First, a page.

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Epic Funhouse

A game for the piecepack by Ron and Marty Hale-Evans
Version 1.0.1, 12 January 2004
Copyright (c) 2003, 2004, Ron and Marty Hale-Evans
One player, 60 minutes
Equipment needed: one standard piecepack

The Story So Far

So you're on a three-day "vacation" from your crummy "job" as software developer for a crummy "Silicon Trailer Park" startup, and because you can't afford a "trip" to "Europe", you've sampled most of what the crummy little swamp town of Rolando, Florida has for sale. You've (yawn) fed the squid at WetWorld, seen the 3D Gigantimax remake of A Brief History of Time on the Cosmological Studios Tour, and visited a couple of "orange groves". (Since global warming kicked in and most citrus farming moved to Newfoundland, "orange grove" is a code word here for "chicken ranch", which is itself a code word for. . . But this is a family feature.)

Rolando's biggest attraction is EisnerLand (named after the great cartoonist, of course, although due to a groundbreaking 2005 trademark law decision, he had to change his name). EisnerLand is known worldwide as "The Magic Duchy", and thanks to intensive MPRIAA lobbying, may soon become a real duchy (the Mouse That Roared, you might say). Until now, you've managed to pass the duchy every day of your trip to Rolando, but today some unnameable force draws you toward its turnstiles. Could it be Fate?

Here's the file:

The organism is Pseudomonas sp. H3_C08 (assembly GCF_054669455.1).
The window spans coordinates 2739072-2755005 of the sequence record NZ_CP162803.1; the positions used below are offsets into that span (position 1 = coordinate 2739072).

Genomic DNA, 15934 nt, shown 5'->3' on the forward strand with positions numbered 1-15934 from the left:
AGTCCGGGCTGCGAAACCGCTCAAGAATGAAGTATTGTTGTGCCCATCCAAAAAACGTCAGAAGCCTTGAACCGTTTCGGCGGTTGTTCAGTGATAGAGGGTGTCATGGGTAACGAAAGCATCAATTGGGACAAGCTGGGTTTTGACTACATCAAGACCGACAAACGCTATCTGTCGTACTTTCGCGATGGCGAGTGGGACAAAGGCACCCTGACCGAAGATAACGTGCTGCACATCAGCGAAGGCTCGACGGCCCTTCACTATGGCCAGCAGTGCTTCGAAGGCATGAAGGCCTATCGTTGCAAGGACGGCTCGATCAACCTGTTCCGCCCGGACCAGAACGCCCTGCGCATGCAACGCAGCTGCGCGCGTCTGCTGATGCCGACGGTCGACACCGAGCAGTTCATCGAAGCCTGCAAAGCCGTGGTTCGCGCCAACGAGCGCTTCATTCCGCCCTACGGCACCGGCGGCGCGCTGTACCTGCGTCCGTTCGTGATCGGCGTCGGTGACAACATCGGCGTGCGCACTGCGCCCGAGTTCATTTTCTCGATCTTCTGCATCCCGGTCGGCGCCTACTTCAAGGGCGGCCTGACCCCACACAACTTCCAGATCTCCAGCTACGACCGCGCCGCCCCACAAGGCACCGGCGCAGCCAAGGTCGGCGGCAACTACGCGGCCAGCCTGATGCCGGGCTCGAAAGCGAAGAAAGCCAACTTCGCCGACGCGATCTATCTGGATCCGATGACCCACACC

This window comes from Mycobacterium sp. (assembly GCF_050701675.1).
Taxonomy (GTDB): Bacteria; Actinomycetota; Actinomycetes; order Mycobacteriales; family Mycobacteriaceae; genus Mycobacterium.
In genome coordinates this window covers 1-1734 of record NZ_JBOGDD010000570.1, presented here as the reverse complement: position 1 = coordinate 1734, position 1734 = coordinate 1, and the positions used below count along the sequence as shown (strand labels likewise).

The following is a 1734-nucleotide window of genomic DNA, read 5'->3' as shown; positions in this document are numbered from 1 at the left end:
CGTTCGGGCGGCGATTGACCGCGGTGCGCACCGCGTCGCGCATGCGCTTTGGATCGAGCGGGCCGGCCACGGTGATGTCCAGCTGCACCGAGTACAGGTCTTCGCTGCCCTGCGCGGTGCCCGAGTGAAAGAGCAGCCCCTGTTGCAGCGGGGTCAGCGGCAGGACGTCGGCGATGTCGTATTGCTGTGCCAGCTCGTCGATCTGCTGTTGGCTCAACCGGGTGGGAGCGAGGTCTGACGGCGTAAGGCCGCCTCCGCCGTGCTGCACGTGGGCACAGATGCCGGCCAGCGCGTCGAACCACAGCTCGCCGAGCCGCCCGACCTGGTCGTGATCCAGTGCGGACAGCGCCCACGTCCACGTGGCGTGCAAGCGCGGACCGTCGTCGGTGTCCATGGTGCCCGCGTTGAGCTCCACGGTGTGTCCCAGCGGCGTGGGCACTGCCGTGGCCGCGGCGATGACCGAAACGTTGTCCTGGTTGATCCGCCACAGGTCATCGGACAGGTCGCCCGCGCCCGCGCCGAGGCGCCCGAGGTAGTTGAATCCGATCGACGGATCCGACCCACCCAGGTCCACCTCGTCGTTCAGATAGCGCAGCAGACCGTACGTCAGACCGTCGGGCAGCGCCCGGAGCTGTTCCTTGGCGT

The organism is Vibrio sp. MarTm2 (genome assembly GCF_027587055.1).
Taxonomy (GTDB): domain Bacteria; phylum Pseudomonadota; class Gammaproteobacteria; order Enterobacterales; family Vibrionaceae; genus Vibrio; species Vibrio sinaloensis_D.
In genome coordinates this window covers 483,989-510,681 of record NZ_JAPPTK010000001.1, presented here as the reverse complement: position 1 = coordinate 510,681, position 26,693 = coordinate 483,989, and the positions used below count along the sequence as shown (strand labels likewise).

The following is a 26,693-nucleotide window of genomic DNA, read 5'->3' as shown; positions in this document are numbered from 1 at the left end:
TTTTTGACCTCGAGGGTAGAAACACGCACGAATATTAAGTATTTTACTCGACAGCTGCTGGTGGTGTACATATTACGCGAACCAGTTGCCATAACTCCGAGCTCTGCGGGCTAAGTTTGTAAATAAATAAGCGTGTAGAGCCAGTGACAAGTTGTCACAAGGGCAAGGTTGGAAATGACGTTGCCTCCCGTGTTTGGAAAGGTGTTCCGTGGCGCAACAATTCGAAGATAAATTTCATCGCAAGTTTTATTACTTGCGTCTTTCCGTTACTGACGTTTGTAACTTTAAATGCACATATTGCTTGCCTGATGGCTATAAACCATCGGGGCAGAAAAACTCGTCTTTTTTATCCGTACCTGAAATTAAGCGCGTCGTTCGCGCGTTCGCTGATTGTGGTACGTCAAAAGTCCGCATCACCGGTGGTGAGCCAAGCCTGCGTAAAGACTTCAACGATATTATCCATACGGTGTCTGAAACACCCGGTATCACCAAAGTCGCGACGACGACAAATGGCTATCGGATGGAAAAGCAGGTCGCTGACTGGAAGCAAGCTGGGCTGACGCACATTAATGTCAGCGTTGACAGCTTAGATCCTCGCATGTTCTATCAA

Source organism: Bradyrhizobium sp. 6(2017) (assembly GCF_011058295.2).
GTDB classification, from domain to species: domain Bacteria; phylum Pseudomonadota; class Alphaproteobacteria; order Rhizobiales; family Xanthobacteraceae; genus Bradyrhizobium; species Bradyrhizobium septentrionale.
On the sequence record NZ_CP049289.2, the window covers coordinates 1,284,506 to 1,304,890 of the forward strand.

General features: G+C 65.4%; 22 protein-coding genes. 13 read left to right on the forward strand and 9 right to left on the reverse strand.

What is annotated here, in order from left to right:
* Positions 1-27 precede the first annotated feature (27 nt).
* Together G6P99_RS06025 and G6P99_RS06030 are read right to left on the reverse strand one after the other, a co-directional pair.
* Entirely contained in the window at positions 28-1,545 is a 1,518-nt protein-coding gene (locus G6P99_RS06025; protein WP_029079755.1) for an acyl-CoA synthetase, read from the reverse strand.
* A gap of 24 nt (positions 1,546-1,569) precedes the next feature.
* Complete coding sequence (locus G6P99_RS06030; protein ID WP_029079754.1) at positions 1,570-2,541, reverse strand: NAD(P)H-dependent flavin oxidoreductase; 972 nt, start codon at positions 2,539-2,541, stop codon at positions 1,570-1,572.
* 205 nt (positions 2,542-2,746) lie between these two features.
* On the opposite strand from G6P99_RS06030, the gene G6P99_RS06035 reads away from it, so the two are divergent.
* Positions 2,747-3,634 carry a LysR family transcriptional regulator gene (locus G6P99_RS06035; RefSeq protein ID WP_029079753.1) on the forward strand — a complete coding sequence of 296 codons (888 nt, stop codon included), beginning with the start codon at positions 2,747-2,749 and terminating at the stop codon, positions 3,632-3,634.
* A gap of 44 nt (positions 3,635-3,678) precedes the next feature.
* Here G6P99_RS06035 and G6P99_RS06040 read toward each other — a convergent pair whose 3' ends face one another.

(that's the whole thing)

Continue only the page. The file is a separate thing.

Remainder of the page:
Inside EisnerLand, it's hot, sweaty, and mobbed with FunSeekers. Colas are $10 a pop, and ice costs $3 extra. APRICOT Center is a pit, of course, but the crowds of FunSeekers inexorably hustle you into the main park, toward a creepy mansion decorated with whimsical gravestones. A sign reads,

Your home for epic fun!
But can you find your way out?

Har har, you think, but a thick fist seizes your wrist. Oh, no -- it's a FunFinder!

"We just need your thumbprint on this form," he says, crushing your thumb painfully into an ink pad. Underneath the clause signing your life savings over to EisnerCorp "in case of accident", you see another clause indemnifying the corporation against any "decapitation, mental anguish, and/or putting his/her eye out that FUNSEEKER may encounter in FUNHOUSE during his/her otherwise enjoyable visit."